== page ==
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Re: Writing a patch for the emacs Tex interface

From: David Kastrup
Subject: Re: Writing a patch for the emacs Tex interface
Date: 29 Nov 2001 16:34:04 +0100
User-agent: Gnus/5.09 (Gnus v5.9.0) Emacs/21.1

>>>>> "Lee" == Lee Sau Dan <address@hidden> writes:

>>>>> "William" == William F Hammond <address@hidden> writes:
 Rod> However if I do {\em There was a {\bf cat} on the mat} Then,

 William> David is absolutely right.  The deprecation is in the 2nd
 William> edition of Lamport's basic book LaTeX: A Document
 William> Preparation System, 1994, which is 8 years old.

 Lee> Yeah.  So, I have been using \emph and \textbf for 5 years.

 William> You probably want: \emph{There was a \emph{cat} on the
 William> mat} or you may want \emph{There was a \textbf{cat} on
 William> the mat } if you really like gratuitous boldface.  See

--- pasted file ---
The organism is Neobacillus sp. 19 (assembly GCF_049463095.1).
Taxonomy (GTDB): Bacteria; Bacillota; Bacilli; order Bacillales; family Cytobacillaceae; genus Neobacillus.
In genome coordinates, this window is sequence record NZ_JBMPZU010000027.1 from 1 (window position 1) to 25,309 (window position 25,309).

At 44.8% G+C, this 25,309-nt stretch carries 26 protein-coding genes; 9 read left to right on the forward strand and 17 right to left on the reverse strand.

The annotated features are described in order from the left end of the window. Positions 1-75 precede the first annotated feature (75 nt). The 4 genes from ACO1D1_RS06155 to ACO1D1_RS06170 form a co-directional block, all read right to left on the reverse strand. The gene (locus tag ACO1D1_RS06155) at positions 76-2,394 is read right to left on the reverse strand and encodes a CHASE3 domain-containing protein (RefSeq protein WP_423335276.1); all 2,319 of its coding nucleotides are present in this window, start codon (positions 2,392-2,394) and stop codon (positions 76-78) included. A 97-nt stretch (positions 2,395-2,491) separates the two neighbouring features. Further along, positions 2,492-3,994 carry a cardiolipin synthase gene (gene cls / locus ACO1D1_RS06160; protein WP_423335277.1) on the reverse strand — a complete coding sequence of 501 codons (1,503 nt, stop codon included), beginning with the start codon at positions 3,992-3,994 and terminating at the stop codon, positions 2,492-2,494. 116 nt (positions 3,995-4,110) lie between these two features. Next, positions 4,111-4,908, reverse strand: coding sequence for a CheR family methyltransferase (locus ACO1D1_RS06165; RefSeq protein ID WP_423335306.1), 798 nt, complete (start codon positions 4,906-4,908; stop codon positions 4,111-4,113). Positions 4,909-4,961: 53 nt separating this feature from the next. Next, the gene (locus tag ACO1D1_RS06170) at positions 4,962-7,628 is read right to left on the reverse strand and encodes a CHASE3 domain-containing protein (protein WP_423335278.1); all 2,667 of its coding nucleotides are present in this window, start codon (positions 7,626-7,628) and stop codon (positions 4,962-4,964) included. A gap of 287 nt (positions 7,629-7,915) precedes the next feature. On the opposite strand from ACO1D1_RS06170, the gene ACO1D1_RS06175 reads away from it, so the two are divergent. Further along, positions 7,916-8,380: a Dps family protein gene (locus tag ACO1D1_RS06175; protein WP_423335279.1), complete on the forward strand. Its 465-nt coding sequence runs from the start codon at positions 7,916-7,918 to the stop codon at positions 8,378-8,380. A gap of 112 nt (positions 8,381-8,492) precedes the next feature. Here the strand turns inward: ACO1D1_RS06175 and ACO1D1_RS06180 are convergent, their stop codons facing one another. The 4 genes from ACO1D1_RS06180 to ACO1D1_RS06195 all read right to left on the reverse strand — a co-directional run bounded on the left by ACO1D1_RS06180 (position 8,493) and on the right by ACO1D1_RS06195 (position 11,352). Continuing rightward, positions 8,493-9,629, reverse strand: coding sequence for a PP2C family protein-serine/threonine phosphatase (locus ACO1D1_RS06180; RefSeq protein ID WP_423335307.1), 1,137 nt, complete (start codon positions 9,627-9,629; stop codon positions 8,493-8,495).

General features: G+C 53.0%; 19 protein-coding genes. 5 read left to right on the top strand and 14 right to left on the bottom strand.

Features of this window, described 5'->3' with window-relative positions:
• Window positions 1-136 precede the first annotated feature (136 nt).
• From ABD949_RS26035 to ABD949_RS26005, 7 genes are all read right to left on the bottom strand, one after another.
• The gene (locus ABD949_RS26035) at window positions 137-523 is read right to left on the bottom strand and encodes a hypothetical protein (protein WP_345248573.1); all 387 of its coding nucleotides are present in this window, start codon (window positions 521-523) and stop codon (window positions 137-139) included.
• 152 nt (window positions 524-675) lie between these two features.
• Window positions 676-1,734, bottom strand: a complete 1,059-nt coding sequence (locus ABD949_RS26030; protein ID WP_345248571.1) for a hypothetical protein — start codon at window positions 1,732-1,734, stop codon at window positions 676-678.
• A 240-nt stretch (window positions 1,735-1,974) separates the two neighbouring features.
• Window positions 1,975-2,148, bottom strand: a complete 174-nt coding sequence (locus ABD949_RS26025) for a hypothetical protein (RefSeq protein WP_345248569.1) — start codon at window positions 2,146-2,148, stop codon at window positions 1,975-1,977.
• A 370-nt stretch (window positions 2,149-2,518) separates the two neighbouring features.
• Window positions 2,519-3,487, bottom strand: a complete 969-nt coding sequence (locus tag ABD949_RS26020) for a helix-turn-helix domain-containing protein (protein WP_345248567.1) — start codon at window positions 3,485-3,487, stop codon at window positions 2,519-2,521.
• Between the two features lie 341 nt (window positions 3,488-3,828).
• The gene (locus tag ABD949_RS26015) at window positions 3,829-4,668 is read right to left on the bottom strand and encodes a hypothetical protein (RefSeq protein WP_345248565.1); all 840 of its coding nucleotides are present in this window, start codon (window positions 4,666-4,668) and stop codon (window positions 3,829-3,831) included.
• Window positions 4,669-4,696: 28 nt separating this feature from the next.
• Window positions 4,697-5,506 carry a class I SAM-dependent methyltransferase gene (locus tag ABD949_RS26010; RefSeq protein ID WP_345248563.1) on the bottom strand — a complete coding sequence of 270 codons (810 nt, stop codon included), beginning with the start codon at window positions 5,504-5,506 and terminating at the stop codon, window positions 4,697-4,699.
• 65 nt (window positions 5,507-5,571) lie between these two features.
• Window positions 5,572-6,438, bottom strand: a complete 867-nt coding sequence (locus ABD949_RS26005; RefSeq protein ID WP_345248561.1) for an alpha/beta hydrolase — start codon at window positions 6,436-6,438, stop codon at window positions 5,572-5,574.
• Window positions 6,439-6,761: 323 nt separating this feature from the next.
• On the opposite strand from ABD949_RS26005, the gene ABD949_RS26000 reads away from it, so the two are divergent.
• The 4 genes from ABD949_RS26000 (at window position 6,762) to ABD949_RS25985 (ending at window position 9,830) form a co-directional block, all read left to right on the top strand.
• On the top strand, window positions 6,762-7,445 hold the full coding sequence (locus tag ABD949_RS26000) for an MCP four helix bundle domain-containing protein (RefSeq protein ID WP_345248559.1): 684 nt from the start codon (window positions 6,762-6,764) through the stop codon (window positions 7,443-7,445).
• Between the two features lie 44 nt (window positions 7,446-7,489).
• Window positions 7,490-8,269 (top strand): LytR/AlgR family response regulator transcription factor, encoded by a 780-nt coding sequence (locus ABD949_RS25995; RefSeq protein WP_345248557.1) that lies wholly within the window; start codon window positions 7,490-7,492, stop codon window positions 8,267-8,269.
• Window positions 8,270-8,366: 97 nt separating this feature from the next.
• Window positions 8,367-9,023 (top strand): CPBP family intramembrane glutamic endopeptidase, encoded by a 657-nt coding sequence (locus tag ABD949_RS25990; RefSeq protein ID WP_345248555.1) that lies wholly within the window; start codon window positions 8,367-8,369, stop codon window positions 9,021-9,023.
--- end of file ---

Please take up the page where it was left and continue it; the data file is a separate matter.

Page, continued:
William> Lamport.

 Lee> But the deprecated method are still useful in some cases.  For example
 Lee> if your  emphasized or bold-ified things span  across paragraphs, then
 Lee> \emph or \textbf  may cause problems, whereas {\em  ...} and {\bf ...}
 Lee> works.  TeX will  choke if the parameters to a macro  (as in \emph) is
 Lee> too long,  but not when  a group  spans too wide  a scope (as  in {\em
 Lee> ..}).

For such cases the macros \sffamily, \itshape, \bfseries, \ttfamily
and the like are defined.  \em actually is in the same class as those,
fontwise, since it affects only the "shape" parameter of a font.

But \tt, \bf, \rm and the like do not switch just a single font
parameter, but the entire font.  You cannot use them to get, say, bold

David Kastrup, Kriemhildstr. 15, 44793 Bochum
Email: address@hidden

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